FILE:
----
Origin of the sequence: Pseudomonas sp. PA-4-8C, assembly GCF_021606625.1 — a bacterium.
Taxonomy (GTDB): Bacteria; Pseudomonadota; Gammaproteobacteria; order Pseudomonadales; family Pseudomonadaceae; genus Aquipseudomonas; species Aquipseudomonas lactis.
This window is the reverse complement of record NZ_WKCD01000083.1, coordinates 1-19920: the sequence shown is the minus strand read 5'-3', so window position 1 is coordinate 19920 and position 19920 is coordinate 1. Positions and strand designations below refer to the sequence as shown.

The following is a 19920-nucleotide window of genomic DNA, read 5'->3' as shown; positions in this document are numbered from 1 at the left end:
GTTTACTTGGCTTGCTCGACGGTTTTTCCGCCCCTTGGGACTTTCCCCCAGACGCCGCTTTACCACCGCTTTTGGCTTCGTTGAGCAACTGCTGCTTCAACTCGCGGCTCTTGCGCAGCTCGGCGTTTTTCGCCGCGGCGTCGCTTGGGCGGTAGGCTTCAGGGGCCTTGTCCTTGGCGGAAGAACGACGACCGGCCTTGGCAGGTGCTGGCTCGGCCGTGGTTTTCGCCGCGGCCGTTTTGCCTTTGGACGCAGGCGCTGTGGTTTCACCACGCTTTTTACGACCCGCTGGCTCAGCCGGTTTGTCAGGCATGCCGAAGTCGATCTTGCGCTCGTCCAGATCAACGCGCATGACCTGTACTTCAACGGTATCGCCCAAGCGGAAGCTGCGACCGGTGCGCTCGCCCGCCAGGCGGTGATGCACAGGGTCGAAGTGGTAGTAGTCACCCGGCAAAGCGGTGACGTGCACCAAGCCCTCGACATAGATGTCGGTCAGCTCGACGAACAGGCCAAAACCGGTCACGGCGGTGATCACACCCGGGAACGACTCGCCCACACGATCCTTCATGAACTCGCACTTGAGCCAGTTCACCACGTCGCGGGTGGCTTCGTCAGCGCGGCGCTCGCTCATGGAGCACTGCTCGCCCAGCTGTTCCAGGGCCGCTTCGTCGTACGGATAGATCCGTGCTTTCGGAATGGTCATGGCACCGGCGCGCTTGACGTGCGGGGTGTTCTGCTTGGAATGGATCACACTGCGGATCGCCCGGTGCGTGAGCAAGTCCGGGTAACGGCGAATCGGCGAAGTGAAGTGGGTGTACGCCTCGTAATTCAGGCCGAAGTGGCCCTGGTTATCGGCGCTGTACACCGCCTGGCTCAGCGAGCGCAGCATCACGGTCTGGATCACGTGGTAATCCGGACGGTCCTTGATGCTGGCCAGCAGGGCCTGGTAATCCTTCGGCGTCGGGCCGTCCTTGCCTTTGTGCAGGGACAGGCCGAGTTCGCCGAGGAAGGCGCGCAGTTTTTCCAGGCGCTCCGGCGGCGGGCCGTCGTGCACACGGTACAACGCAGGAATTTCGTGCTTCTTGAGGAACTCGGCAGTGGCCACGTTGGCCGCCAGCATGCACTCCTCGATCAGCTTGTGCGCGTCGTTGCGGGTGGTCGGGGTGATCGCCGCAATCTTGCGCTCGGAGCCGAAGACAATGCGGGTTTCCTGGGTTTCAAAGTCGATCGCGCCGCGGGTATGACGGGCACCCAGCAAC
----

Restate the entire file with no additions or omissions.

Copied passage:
Origin of the sequence: Pseudomonas sp. PA-4-8C, assembly GCF_021606625.1 — a bacterium.
Taxonomy (GTDB): Bacteria; Pseudomonadota; Gammaproteobacteria; order Pseudomonadales; family Pseudomonadaceae; genus Aquipseudomonas; species Aquipseudomonas lactis.
This window is the reverse complement of record NZ_WKCD01000083.1, coordinates 1-19920: the sequence shown is the minus strand read 5'-3', so window position 1 is coordinate 19920 and position 19920 is coordinate 1. Positions and strand designations below refer to the sequence as shown.

The following is a 19920-nucleotide window of genomic DNA, read 5'->3' as shown; positions in this document are numbered from 1 at the left end:
GTTTACTTGGCTTGCTCGACGGTTTTTCCGCCCCTTGGGACTTTCCCCCAGACGCCGCTTTACCACCGCTTTTGGCTTCGTTGAGCAACTGCTGCTTCAACTCGCGGCTCTTGCGCAGCTCGGCGTTTTTCGCCGCGGCGTCGCTTGGGCGGTAGGCTTCAGGGGCCTTGTCCTTGGCGGAAGAACGACGACCGGCCTTGGCAGGTGCTGGCTCGGCCGTGGTTTTCGCCGCGGCCGTTTTGCCTTTGGACGCAGGCGCTGTGGTTTCACCACGCTTTTTACGACCCGCTGGCTCAGCCGGTTTGTCAGGCATGCCGAAGTCGATCTTGCGCTCGTCCAGATCAACGCGCATGACCTGTACTTCAACGGTATCGCCCAAGCGGAAGCTGCGACCGGTGCGCTCGCCCGCCAGGCGGTGATGCACAGGGTCGAAGTGGTAGTAGTCACCCGGCAAAGCGGTGACGTGCACCAAGCCCTCGACATAGATGTCGGTCAGCTCGACGAACAGGCCAAAACCGGTCACGGCGGTGATCACACCCGGGAACGACTCGCCCACACGATCCTTCATGAACTCGCACTTGAGCCAGTTCACCACGTCGCGGGTGGCTTCGTCAGCGCGGCGCTCGCTCATGGAGCACTGCTCGCCCAGCTGTTCCAGGGCCGCTTCGTCGTACGGATAGATCCGTGCTTTCGGAATGGTCATGGCACCGGCGCGCTTGACGTGCGGGGTGTTCTGCTTGGAATGGATCACACTGCGGATCGCCCGGTGCGTGAGCAAGTCCGGGTAACGGCGAATCGGCGAAGTGAAGTGGGTGTACGCCTCGTAATTCAGGCCGAAGTGGCCCTGGTTATCGGCGCTGTACACCGCCTGGCTCAGCGAGCGCAGCATCACGGTCTGGATCACGTGGTAATCCGGACGGTCCTTGATGCTGGCCAGCAGGGCCTGGTAATCCTTCGGCGTCGGGCCGTCCTTGCCTTTGTGCAGGGACAGGCCGAGTTCGCCGAGGAAGGCGCGCAGTTTTTCCAGGCGCTCCGGCGGCGGGCCGTCGTGCACACGGTACAACGCAGGAATTTCGTGCTTCTTGAGGAACTCGGCAGTGGCCACGTTGGCCGCCAGCATGCACTCCTCGATCAGCTTGTGCGCGTCGTTGCGGGTGGTCGGGGTGATCGCCGCAATCTTGCGCTCGGAGCCGAAGACAATGCGGGTTTCCTGGGTTTCAAAGTCGATCGCGCCGCGGGTATGACGGGCACCCAGCAAC